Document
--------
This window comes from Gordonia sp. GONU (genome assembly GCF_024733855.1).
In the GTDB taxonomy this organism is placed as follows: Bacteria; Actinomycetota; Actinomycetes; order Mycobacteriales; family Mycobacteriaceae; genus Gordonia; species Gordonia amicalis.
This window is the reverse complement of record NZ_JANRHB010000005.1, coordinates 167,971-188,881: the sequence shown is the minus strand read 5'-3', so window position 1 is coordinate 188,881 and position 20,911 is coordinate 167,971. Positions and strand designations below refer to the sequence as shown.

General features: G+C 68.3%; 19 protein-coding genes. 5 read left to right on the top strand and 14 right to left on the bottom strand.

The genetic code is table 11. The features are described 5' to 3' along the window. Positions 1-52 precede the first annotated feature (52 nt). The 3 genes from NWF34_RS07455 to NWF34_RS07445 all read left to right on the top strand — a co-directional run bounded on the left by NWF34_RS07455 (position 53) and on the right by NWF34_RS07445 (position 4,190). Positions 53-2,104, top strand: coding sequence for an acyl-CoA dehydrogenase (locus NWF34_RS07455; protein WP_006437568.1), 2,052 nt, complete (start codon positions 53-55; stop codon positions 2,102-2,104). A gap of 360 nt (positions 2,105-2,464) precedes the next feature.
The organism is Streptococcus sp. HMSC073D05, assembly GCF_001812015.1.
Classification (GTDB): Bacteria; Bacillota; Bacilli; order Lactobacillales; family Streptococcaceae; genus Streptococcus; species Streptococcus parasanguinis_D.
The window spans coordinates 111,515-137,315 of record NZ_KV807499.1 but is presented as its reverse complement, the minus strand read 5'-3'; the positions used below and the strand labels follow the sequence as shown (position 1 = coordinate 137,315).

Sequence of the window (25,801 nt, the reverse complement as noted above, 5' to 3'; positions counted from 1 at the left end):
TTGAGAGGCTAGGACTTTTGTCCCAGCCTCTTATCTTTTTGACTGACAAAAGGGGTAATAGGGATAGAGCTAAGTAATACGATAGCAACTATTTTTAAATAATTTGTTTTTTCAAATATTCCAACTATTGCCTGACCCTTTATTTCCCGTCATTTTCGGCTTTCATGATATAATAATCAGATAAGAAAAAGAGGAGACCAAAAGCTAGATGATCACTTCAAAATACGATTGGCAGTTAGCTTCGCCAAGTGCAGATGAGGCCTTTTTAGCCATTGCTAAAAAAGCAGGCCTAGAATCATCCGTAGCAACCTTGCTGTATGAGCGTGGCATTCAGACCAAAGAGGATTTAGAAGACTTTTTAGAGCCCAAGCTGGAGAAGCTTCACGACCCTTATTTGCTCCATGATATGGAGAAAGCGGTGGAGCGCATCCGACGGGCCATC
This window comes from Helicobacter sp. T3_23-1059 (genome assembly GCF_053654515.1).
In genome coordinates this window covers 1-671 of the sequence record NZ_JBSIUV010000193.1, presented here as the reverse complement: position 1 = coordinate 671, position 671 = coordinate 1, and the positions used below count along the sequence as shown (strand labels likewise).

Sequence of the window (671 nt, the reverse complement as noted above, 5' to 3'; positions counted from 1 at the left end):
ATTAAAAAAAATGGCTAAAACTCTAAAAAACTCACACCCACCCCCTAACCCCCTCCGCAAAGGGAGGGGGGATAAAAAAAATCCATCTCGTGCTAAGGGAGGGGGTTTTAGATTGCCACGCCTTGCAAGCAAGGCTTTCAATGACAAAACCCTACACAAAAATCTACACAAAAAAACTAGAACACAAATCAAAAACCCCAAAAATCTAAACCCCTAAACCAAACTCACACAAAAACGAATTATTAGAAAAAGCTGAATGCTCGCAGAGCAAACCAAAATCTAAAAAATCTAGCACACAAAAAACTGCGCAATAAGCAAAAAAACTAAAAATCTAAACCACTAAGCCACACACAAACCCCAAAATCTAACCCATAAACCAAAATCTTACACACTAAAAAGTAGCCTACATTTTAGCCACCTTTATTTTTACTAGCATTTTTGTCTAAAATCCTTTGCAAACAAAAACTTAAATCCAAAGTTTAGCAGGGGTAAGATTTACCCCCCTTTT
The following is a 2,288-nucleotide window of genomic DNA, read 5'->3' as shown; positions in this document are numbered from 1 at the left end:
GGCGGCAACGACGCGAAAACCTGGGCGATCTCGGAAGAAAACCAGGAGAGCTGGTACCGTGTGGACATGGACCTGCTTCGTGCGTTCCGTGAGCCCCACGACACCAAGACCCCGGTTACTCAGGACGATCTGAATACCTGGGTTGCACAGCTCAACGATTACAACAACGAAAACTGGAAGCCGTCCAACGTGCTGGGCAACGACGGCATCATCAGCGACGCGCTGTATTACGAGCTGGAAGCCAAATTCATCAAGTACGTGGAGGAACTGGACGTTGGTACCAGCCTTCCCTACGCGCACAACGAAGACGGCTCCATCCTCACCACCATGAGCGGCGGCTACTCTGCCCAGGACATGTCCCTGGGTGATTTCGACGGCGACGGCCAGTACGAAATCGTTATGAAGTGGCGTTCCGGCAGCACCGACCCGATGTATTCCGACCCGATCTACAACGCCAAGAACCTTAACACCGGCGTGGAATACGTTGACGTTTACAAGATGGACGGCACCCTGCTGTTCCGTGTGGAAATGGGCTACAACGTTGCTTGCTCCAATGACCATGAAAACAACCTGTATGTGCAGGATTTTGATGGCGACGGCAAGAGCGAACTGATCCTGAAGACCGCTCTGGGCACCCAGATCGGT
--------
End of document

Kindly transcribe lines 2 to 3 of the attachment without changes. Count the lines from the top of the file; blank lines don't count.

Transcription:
In the GTDB taxonomy this organism is placed as follows: Bacteria; Actinomycetota; Actinomycetes; order Mycobacteriales; family Mycobacteriaceae; genus Gordonia; species Gordonia amicalis.
This window is the reverse complement of record NZ_JANRHB010000005.1, coordinates 167,971-188,881: the sequence shown is the minus strand read 5'-3', so window position 1 is coordinate 188,881 and position 20,911 is coordinate 167,971. Positions and strand designations below refer to the sequence as shown.